Georgia should be patient with Kirby Smart during his rebuild

7-5 seasons aren’t always fun, but for a first year (ever) head coach in the Southeastern Conference, it makes for a far better foundation to build on than a losing record. 

Rebuilding is a difficult process, especially when it’s done the right way.

Georgia’s first year head coach Kirby Smart wrapped up his first ever season as a head football coach with a 7-5 record, and expectantly it’s not exactly what Bulldogs fans were hoping for.

Tough luck, because sometimes that’s what rebuilding looks like… and a rebuild is exactly what UGA implied it wanted when it parted ways with Mark Richt.

In 2007, his first season at Alabama, Nick Saban went 6-6, improving to 7-6 with an Independence Bowl win over Colorado. He had replaced Mike Shula who had gone 6-6 after a 10-2 Cotton Bowl championship season. Bama was patient with Saban, and he was far from a first year coach, having won a BCS title only four years prior to taking over the Tide. I’d say that patience paid off.

It’s one season folks. The Bulldogs are going bowling, and are assured a winning season.

Sure, there’s some bad things to dwell on. 2016 was the first season in Georgia history that the Bulldogs lost to Tennessee, Vanderbilt, Florida, and Georgia Tech in the same season. Not great, but much like his mentor Nick Saban, Smart isn’t making any excuses.

“That game was kind of indicative of our season… a little good here, a little bad there, but we don’t play with enough consistency yet,” Smart said after Saturday’s loss to Georgia Tech. “You’ve got to play each play like it’s got a history and life of its own. And we didn’t do that today.We as coaches have to do a better job, and that starts with me. I’m the leader of the organization. And I’m the one held responsible for it.”

That’s what you should want to hear from a head coach when things aren’t going well. Judge him after he has plenty of time to fix the bad you saw in 2016, but a winning season in the first year of a major conference rebuild isn’t a given, and should be respected. You can’t “RA RA” and chant “SEC, SEC, SEC” in the good times, and then not respect the difficulties of playing among the big boys when things aren’t ideal.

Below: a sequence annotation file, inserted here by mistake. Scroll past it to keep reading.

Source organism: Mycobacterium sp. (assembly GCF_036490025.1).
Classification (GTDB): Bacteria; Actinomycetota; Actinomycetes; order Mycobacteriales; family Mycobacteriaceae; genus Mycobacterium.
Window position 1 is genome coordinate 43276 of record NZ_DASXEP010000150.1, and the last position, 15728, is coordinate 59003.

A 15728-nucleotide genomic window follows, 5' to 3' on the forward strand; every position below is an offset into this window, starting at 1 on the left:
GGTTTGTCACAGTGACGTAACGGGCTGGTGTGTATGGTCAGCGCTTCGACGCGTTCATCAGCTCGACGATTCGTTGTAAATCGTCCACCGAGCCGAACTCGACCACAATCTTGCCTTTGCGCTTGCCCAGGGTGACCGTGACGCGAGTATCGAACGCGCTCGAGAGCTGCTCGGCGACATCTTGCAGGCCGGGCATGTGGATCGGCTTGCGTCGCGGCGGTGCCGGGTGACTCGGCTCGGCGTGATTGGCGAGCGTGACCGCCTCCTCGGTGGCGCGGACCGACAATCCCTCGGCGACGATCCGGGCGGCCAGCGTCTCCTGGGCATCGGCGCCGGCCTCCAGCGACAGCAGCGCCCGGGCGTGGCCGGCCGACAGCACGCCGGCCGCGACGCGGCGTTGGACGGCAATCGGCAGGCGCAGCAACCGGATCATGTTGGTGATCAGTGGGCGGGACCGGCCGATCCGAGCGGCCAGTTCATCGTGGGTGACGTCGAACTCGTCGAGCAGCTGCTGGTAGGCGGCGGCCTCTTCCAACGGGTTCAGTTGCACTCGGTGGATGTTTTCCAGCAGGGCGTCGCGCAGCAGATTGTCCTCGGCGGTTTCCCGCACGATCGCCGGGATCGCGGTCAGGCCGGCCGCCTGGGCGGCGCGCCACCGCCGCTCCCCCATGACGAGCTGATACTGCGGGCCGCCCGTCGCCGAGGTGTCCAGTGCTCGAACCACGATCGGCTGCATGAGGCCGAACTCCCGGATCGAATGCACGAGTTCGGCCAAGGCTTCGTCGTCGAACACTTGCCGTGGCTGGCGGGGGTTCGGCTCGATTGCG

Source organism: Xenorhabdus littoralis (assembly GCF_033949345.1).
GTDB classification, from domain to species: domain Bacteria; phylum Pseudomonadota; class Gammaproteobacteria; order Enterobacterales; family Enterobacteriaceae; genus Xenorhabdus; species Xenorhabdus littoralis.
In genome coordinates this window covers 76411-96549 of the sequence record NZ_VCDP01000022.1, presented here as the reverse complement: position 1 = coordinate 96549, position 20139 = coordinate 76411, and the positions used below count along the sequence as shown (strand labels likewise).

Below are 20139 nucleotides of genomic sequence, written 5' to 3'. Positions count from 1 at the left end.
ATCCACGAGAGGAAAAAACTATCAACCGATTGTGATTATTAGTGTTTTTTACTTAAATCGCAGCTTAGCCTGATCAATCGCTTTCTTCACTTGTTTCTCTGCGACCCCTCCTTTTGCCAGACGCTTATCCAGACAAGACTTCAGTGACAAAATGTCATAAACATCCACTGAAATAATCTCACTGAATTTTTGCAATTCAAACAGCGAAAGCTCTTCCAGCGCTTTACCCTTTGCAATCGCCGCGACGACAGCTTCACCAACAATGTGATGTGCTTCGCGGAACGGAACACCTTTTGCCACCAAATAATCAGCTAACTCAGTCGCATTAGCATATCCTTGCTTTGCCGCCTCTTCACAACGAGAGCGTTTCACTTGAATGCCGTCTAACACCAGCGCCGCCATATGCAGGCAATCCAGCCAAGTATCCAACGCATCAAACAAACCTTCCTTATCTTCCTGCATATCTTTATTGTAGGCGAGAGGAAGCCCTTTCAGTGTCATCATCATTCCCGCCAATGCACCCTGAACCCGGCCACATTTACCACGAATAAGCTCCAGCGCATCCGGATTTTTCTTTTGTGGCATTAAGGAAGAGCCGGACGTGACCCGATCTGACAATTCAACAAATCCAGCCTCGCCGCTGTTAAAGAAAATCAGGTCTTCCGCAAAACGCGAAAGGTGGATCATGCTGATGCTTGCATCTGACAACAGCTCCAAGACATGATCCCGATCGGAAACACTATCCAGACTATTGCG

Georgia fans seem to always place a high value on recruiting, and Smart really hasn’t even gotten started with that process. You can’t say that Richt’s recruits weren’t good enough, then blame Kirby Smart 100 percent for their performance.

If over the next two season Kirby Smart falls on his face, much like Will Muschamp did at Florida and Charlie Strong did at Texas, then bring on the tar and feathers. For the time being, however, Georgia is getting to remodel its house and still live in it.

Mark Richt went 8-3 in his first regular season in Athens, then won 10 plus games in six of the next seven years… and that’s the guy UGA just fired. So if you’re complaining about the results of the rebuild you had so desperately asked for, then maybe you should make up your mind.

Ray Goff went 6-5 in his first season, and Jim Donnan went 5-6. The legendary Vince Dooley went 6-2-1 in his first regular season in Athens.

Kirby Smart has never been the head coach of a college football team in his entire career, and he just had a winning season with a true freshman quarterback in the SEC, and could very well win another game after Christmas.

He may become a complete flop, and be fired by the end of the 2018 season, but complaining or being worried about a 7-5 inaugural campaign by a first year head coach in the SEC is just ridiculous.


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Blake Silvers is an editor at the Rome News-Tribune, and a contributor at Fansided. His work frequently appears on, and he has also written for Bleacher Report in the past.